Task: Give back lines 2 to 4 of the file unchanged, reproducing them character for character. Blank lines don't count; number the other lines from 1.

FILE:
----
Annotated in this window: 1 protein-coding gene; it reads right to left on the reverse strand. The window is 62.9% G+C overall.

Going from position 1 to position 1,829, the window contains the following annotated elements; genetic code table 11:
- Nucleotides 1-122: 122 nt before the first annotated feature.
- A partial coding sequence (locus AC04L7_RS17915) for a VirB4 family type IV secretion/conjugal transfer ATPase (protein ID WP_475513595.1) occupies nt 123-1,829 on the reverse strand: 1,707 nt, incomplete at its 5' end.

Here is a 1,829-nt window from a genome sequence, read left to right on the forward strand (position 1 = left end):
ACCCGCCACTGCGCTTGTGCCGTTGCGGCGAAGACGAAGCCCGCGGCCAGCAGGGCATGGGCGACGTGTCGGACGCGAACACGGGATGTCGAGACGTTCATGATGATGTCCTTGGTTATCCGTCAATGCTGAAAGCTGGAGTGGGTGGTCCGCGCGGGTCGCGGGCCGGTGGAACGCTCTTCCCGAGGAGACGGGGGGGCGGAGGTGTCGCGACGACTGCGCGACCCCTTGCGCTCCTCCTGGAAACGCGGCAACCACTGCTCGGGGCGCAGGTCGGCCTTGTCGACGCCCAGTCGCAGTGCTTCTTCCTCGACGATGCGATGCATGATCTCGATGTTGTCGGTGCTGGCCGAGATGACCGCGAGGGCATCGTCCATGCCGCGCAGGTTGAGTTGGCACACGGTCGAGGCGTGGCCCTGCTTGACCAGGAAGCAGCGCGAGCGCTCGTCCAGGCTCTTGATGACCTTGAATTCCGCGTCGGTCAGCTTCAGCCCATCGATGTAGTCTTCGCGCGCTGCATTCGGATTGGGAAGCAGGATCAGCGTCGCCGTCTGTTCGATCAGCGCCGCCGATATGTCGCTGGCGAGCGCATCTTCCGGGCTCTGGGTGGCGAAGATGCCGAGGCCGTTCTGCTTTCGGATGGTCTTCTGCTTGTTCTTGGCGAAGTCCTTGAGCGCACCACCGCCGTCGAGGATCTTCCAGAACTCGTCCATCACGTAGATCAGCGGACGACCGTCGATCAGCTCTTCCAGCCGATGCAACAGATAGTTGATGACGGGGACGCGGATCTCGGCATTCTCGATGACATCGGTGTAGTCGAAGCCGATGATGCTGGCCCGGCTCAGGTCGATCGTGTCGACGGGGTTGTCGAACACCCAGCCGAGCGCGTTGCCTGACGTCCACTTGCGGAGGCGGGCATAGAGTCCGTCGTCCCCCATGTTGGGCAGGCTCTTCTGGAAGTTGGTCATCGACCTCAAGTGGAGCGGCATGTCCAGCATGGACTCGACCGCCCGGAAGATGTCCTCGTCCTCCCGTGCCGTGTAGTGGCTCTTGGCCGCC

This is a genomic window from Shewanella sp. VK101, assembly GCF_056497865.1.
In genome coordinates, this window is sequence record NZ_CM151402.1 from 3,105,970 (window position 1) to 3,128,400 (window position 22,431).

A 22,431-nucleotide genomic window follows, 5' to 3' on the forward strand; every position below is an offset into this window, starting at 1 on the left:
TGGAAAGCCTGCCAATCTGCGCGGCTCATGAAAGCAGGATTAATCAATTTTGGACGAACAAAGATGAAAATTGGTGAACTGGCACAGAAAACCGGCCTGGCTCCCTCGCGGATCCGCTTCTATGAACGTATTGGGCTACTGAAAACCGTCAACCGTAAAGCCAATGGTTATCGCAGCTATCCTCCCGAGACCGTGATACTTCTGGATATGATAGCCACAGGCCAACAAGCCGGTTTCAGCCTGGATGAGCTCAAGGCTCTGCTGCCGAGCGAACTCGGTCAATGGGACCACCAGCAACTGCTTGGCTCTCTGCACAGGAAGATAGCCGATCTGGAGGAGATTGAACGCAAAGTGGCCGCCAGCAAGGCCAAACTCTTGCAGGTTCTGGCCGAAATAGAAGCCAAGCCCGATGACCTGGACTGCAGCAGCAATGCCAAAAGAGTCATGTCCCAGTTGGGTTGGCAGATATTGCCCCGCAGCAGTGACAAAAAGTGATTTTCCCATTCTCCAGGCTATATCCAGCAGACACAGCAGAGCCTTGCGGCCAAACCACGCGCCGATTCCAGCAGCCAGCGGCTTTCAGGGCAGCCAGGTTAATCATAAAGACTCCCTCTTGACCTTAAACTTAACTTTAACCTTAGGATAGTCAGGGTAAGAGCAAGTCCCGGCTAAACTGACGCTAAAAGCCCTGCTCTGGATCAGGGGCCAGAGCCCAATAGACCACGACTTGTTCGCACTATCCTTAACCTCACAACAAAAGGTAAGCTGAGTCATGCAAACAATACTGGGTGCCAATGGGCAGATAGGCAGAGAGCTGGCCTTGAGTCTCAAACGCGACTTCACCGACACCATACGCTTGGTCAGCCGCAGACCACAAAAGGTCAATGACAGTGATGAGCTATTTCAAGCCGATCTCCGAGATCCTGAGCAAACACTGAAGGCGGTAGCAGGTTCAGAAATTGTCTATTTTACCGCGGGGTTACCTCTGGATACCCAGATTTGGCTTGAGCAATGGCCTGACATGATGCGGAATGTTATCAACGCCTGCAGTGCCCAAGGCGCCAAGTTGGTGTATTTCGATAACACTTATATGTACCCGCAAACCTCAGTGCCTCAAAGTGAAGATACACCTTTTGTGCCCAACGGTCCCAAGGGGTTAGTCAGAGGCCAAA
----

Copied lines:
Going from position 1 to position 1,829, the window contains the following annotated elements; genetic code table 11:
- Nucleotides 1-122: 122 nt before the first annotated feature.
- A partial coding sequence (locus AC04L7_RS17915) for a VirB4 family type IV secretion/conjugal transfer ATPase (protein ID WP_475513595.1) occupies nt 123-1,829 on the reverse strand: 1,707 nt, incomplete at its 5' end.